Even when he was blind, my father had a vision

My father was 60 when I was born. Not only was he the oldest dad on the block, he was older than all my friends’ grandfathers. He was also blind and lost his sight in his early fifties. After a few days of blurred vision, he became completely blind. The doctors suspected it was vascular, perhaps an optic nerve aneurysm.

Growing up with a blind father was not easy. Sometimes his blindness scared me. At times I would play blind, walk around a room with my eyes tightly closed, feel my way with outstretched arms, walk with a hesitant gait, and wonder how Dad managed to move with such effortless grace.

Jack Levine, of the 4 Generations Institute, in Tallahassee, Florida.

Mark Wallheiser

Jack Levine, of the 4 Generations Institute, in Tallahassee, Florida.

From the age of nine, it was my responsibility to read for my father – mainly newspaper columns, editorials and handwritten letters from his friends.

When I read for my father, he listened as I patiently worked through the difficult words – I had to spell some of them. But I will never forget the light that shone from his blind eyes when I came across a sentence in an article or a letter from a friend that moved him – a new fact or a fresh angle on an issue that concerned him. When that light came on, I knew I was doing it right. He couldn’t see my smile, but I knew he felt it.

My father never went to school. He came to this country at the beginning of the 20th century to escape the tyranny of forced ‘conscription’ in the Russian Tsarist army. The teenage boys from the shtetls were not really recruited or given uniforms. They were cannon fodder.

The few survivors pretended to be dead and crawled back to the village to warn the others, like my father, to run away and flee to the West.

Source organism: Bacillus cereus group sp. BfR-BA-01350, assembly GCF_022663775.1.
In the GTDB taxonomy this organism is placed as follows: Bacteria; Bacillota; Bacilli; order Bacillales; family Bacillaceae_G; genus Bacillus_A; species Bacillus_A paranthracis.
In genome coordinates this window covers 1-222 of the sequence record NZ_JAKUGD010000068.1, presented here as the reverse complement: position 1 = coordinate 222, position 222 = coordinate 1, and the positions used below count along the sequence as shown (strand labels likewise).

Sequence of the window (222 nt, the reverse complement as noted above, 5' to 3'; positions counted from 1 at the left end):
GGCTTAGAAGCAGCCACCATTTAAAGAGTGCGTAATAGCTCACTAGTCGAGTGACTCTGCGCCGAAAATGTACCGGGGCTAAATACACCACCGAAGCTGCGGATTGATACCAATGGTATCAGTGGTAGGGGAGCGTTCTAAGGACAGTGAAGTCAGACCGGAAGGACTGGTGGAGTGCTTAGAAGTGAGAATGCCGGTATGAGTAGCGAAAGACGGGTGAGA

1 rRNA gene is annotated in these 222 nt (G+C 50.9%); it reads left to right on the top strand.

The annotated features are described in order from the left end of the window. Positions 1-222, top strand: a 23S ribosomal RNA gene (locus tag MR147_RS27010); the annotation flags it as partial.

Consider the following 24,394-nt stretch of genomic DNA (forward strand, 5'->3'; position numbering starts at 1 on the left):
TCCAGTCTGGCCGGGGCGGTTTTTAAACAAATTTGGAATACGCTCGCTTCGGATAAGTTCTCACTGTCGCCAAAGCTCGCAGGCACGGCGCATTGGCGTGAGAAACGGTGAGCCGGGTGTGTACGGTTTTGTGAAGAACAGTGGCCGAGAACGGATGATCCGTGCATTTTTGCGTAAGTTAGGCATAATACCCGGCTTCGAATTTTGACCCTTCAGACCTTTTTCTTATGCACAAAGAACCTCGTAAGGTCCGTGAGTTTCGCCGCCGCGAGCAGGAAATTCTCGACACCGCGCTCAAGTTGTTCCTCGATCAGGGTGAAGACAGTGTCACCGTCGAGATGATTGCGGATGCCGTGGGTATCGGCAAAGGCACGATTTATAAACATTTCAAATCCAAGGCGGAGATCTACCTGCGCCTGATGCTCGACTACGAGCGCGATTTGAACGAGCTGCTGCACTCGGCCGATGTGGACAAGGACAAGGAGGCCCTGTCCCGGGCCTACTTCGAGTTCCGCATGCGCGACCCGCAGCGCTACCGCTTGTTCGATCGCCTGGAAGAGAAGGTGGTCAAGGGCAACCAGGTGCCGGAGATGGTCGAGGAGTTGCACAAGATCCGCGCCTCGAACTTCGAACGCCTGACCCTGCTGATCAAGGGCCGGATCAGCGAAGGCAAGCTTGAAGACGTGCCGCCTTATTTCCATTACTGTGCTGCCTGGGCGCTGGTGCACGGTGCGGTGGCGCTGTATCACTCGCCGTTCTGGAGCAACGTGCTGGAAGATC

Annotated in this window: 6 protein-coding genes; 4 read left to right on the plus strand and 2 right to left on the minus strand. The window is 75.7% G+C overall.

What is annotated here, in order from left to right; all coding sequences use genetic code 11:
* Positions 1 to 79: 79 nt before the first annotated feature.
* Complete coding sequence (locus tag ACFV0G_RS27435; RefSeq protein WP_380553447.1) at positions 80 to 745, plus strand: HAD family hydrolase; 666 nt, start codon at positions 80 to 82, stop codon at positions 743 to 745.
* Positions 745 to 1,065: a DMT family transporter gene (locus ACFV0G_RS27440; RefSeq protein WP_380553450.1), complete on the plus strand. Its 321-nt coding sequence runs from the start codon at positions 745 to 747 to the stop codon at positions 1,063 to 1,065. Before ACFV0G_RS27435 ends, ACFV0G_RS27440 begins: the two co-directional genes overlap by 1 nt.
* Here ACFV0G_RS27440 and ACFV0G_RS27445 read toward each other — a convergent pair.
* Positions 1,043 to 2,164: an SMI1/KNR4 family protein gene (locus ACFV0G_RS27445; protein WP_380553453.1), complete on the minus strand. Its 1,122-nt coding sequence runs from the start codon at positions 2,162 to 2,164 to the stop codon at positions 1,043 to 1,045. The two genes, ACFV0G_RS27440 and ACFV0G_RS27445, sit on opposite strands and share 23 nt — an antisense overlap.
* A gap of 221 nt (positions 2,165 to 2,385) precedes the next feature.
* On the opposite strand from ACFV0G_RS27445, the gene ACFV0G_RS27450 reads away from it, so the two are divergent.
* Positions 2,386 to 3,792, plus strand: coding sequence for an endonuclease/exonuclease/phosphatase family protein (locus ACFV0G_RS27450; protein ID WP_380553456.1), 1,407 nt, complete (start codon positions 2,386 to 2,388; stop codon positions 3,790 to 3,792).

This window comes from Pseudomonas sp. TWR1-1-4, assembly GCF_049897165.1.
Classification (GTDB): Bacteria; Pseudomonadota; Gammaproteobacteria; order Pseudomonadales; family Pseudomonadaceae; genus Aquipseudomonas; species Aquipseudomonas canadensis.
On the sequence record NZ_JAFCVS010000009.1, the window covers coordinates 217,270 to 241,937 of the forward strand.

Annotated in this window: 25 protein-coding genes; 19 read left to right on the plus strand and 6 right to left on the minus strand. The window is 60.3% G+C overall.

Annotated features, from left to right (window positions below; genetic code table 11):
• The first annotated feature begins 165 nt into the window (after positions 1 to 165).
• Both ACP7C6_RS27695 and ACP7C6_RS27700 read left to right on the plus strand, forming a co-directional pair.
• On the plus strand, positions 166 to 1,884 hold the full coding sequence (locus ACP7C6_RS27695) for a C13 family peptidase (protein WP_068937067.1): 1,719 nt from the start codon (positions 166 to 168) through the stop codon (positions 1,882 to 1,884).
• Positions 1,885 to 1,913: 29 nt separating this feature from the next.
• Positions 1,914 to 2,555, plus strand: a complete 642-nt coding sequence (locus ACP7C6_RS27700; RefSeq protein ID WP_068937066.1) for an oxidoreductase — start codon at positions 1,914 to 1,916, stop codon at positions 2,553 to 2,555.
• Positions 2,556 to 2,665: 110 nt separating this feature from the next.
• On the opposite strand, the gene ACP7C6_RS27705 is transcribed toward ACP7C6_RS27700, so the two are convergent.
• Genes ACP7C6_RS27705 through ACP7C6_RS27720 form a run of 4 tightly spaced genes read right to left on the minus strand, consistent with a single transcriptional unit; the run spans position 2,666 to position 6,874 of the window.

He and a friend, Benny, left their families at the age of 14 and made their way through Poland over a three-year period to save enough to board a ship in Danzig (now Gdansk) for the New World , to survive and to be free.

Although my father never went to school, over the years he learned Yiddish, the language of his childhood; Russians to know what orders the Cossacks shouted at their teenage prisoners; Polish to earn enough money to secure the ship ticket; and English in the New World to start a business.

Moreover, he quickly learned to speak politics, a language that dominated everyone’s lives. After losing his sight, he mastered Braille, but he believed that it was the power of politics that forced those impoverished teenagers to run through the forest like human prey, and that it was politics that ruled every stage of his life had to be influenced.

My father never hesitated to share his personal stories and the history of his generation. Most of my knowledge of the 20th century is rooted in its stories of life’s struggles, successes, and failures.

As I think about Father’s Day, I think about how different my childhood would have been if I had had a different father—one who wasn’t blind, who could play, or take me to a movie, or compliment my drawings.

Yet I know that I was enriched by being with a wise old man and helping to tell the events of his life. For as long as I can remember, I saw for two people. That was both an obligation and an opportunity.

I view Father’s Day—now more than fifty years after my father’s death—as an opportunity to cherish the gifts he gave me that had no wrapping paper. I believe his influence comes from the work I do, my appreciation for the challenges of others, and the relationship I have built with my own two sons, who never had the opportunity to meet the old man with bright, shining eyes .

I implore you to reflect on the life lessons we have learned – both good and bad – from our fathers. Let us honor them by imitating the good, overcoming the bad, and sending a signal to our children and grandchildren in word and deed that they are valued.

Perhaps you can contribute on behalf of your parents to a charity that reflects the values ​​we have learned from those who paved our paths. Perhaps you might choose to volunteer to read to a child, visit a lonely elder, send a note to a long-lost friend, or connect with our elected leaders. What better honor than to give ourselves in the name of those who have given us so much?

Jack Levine, founder of the 4Generations Institute, is a family policy advocate based in Tallahassee. He can be reached at [email protected].